Rail passengers could see a rise in peak-time morning and evening rush-hour fares, according to new government proposals.
In a statement to the House of Commons, the Transport Secretary Justine Greening said the proposals could help to "root out inefficiency of rail-busting rail fares".
Ms Greening said that this inefficiency was costing farepayers and taxpayers £3.5 billion per year and "It is time to bring fares out of the 1970s and into the 21st century."
She went on: "We want fares to remain affordable. There may be some ability to incentivise people to travel off-peak."
Ms Greening also said that the Government would expand smart ticketing "to give more passengers the kinds of benefits that travellers in the capital already enjoy with Oyster cards".
Other proposals to be consulted on include:
- Reforming of rail franchises
- Strengthening of the powers of the Office of Rail Regulation
- Possibility of closing some ticket offices
- providing better punctuality and real-time travel information
Under the reforms, the government will accept many of the recommendations of a Whitehall-commissioned rail value-for-money report published last year by Sir Roy McNulty.
Prime Minister David Cameron's official spokesman said: "We want to keep train fares down, which is why we are looking to reduce the costs of the railways in this country.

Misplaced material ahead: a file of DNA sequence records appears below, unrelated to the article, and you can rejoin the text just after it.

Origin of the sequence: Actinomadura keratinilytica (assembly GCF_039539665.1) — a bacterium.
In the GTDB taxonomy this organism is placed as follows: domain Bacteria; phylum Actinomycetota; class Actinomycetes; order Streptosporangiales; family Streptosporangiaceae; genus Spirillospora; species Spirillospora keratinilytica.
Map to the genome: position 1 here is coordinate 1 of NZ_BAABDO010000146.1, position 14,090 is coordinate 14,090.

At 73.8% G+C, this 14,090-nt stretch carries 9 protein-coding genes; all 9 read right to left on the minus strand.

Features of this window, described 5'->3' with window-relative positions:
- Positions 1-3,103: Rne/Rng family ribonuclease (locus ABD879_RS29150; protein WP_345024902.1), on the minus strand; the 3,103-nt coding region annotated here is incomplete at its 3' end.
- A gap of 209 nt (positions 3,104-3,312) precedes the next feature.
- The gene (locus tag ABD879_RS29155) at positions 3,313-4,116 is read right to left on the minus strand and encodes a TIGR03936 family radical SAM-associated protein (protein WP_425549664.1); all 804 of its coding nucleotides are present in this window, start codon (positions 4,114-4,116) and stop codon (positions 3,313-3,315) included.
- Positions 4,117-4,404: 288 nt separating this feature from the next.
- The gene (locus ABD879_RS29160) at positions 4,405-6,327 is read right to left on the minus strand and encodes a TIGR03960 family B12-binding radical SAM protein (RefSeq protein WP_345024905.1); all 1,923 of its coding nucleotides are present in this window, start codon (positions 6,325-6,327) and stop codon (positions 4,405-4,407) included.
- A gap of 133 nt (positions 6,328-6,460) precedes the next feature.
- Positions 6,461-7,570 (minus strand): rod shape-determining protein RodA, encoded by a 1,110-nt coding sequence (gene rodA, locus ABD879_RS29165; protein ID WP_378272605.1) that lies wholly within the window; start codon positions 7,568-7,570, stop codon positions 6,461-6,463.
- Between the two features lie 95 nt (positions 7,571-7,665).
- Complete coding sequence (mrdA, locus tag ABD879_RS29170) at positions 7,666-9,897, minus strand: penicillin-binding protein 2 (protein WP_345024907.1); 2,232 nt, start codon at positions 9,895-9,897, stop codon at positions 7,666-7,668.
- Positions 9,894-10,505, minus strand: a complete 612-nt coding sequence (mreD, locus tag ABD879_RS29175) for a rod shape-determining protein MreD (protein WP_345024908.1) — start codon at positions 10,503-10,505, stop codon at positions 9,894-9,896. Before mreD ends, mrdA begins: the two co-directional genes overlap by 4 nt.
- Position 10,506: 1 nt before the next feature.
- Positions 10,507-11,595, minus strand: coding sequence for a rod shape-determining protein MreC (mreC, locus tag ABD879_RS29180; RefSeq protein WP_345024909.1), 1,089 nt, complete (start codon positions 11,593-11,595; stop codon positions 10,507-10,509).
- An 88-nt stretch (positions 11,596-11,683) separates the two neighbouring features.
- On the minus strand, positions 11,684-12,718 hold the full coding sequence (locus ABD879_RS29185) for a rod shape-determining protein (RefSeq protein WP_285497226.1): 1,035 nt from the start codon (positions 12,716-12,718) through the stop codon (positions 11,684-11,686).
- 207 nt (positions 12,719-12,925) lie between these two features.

"What the McNulty review was all about was how we can reduce those costs and therefore lessen the burden on taxpayers and fare-payers."
Michael Roberts, chief executive of the Association of Train Operating Companies, said: "Train companies are ready to play their part and ministers must now seize this once-in-a-generation opportunity to turn reform into reality."
Network Rail's chief executive, David Higgins, said: "Our core purpose remains that of delivering value for money to our customers and taxpayers as we strive to continuously improve the railway.
"Today's Command Paper gives us a solid platform on which to continue to carry out that task."
Bob Crow, general secretary of the RMT transport union said government proposals to increase the prices of peak-time rail fares is a "recipe for exploitation".
"This Government rail plan isn't a recipe for efficiency, it's a recipe for exploitation with the train operators given the green light to rob passengers blind to travel on overcrowded and unsafe trains in the name of private profit.
"This plan also sets us on course for a return to the dark and dangerous days of Railtrack that led to the (rail) disasters of Hatfield and Potters Bar".
Shadow transport secretary Maria Eagle said:
"Plans to give train companies even greater freedoms to hike rail fares, close ticket offices and provide fewer staff on trains and at stations show just how out of touch ministers are with passengers and commuters.
Fair Fares Now, who campaign for cheaper, simpler, fairer train fares, tweeted:
Anthony Smith, chief executive of rail customer watchdog Passenger Focus, said: "Let's try to tempt passengers away from peak-time travel, rather than penalise them for doing so. Many commuters have little choice when deciding when to travel.
Sophie Allain, Campaign for Better Transport's public transport campaigner, said the good things in the announcement would "be overshadowed if operators are allowed to charge premium fares on busiest services, which, together with the existing plans for above-inflation fares rises for the next two years, will mean massive fare increases for thousands of people".